SAN FRANCISCO -- Joakim Noah looked upset. Not fly-off-the-handle, expletive-laced gesturing at officials upset but bothered nonetheless.
As he and Taj Gibson walked to the Bulls' bench for a third-quarter timeout during Tuesday night's unlikely victory over the Suns, Noah directed some pointed words at Gibson. An incredulous-looking Gibson responded in kind, denying his role as the culprit in a blown defensive coverage.
The timeout ended. Gibson and Noah took the court, still scowling. On the next defensive possession, Gibson defended his man ably and Noah altered the shot, producing a miss.
Welcome to Bulls' basketball, where perseverance typically trumps personal agendas. It's why Carlos Boozer's words over his lack of fourth-quarter minutes can be absorbed. It's also why Noah can get into Gibson's face and it's no big deal.
"Guys have love for one another in this locker room," Gibson said. "Everybody is playing for another. And guys take criticism good. We talk to each other and guys just respond. That's one of the bright spots to this team."
This is more exception than rule in professional sports. Just ask Mike Dunleavy, who has joked he leads the league in playing for dysfunctional teams. On his fourth team in his 12th season, Dunleavy has appreciated plying his trade in an environment as serious as this one.
"You have a lot of sensitive guys in this league," Dunleavy said. "You have to have the right group of guys to do (what we do). We have veterans here who have been through a lot and that sets the tone.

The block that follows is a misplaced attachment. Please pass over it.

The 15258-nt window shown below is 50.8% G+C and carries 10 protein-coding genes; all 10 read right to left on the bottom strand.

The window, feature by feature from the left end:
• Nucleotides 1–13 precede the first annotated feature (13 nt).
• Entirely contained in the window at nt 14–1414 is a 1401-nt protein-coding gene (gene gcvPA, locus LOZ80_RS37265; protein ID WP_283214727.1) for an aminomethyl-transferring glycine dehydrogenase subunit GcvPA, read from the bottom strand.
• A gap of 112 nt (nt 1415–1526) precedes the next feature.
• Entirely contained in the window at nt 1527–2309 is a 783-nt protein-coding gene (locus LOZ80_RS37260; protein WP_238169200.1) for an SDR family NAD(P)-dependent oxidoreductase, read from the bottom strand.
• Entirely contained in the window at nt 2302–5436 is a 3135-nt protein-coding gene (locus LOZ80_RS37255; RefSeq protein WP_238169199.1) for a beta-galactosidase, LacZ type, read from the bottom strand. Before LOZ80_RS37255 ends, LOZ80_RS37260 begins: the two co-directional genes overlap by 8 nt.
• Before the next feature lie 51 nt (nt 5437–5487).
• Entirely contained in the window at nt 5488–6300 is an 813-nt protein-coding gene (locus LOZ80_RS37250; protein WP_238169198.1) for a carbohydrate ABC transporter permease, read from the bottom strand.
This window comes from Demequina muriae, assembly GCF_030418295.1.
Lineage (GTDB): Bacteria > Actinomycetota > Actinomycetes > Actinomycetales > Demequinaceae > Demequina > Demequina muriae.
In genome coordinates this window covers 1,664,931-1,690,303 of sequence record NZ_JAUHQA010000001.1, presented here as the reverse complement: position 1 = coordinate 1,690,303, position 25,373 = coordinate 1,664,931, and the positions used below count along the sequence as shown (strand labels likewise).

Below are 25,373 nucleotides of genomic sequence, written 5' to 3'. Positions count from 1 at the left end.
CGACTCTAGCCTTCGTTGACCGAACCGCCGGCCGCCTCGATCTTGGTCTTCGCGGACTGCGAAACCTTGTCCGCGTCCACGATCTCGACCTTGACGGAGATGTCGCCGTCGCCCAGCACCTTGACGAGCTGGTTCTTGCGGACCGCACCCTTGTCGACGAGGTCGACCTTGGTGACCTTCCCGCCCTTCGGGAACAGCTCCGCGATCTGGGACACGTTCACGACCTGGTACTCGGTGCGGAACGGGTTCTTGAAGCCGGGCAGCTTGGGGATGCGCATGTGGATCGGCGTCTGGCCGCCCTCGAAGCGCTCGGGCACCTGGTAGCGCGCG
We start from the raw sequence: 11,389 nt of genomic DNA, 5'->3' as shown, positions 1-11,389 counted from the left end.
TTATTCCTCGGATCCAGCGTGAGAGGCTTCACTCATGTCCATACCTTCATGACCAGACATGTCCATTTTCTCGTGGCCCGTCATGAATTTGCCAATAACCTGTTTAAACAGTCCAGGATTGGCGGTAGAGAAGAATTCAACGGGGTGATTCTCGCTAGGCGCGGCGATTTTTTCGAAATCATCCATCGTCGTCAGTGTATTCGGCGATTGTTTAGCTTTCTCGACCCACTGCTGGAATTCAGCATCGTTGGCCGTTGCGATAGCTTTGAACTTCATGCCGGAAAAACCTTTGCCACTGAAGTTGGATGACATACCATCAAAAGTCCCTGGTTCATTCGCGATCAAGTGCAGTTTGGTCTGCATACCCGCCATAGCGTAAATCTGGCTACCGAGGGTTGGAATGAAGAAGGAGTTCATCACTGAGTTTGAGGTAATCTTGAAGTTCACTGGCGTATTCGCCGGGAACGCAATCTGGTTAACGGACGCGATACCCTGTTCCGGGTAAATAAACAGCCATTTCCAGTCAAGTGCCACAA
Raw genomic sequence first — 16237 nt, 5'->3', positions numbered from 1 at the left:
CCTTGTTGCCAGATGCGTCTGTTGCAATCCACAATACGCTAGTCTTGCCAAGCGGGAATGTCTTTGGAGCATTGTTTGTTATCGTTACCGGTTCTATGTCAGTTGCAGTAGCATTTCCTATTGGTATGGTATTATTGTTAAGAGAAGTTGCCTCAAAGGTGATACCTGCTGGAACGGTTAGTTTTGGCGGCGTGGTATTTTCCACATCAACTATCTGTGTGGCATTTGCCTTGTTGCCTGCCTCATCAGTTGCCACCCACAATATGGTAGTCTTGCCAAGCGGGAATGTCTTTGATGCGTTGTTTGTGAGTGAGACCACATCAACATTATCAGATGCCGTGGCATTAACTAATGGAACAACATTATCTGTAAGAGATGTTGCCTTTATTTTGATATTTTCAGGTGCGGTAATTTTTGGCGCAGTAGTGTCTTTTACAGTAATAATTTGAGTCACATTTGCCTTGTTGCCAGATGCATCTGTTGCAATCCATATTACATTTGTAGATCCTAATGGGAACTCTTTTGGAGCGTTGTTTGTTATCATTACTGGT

"There's just a common respect among everybody in which guys get on each other and nobody takes it personally. Just kind of the next play, 'OK, I hear you.' Everybody checks their ego at the door. It's a good group to be a part of."
"It's the character," he said. "It's all about how you deal with adversity. We've shown that when things get hot, some people quit or get frustrated with one another. The more the adversity, the more we show that we take our games to another level."
Noah, of course, often serves as the emotional barometer. What makes that work is that the two-time All-Star doesn't place himself above criticism either, as long as it's directed toward improvement.
"He's a passionate guy," Dunleavy said. "He can say stuff to us. We can say stuff back to him. It's all good."
Parades aren't thrown for .500 teams. Talent trumps grittiness when the playoffs arrive. Still, there is something to be said for a franchise that has lost its best player for consecutive seasons and continues to defy odds.
Nobody knows where this magic carpet ride of a season will end. Last season's version ended swiftly at the hands of the Heat, whose talent often obscures their tenacity. One thing is certain: When the Bulls hit more potholes -- and they're coming -- they will navigate them in tough-minded fashion.
"We've had a lot of moments where our backs were against the wall and we responded," Dunleavy said. "It's certainly the grittiest team I've been a part of. And we'll continue to be that way the rest of the season."
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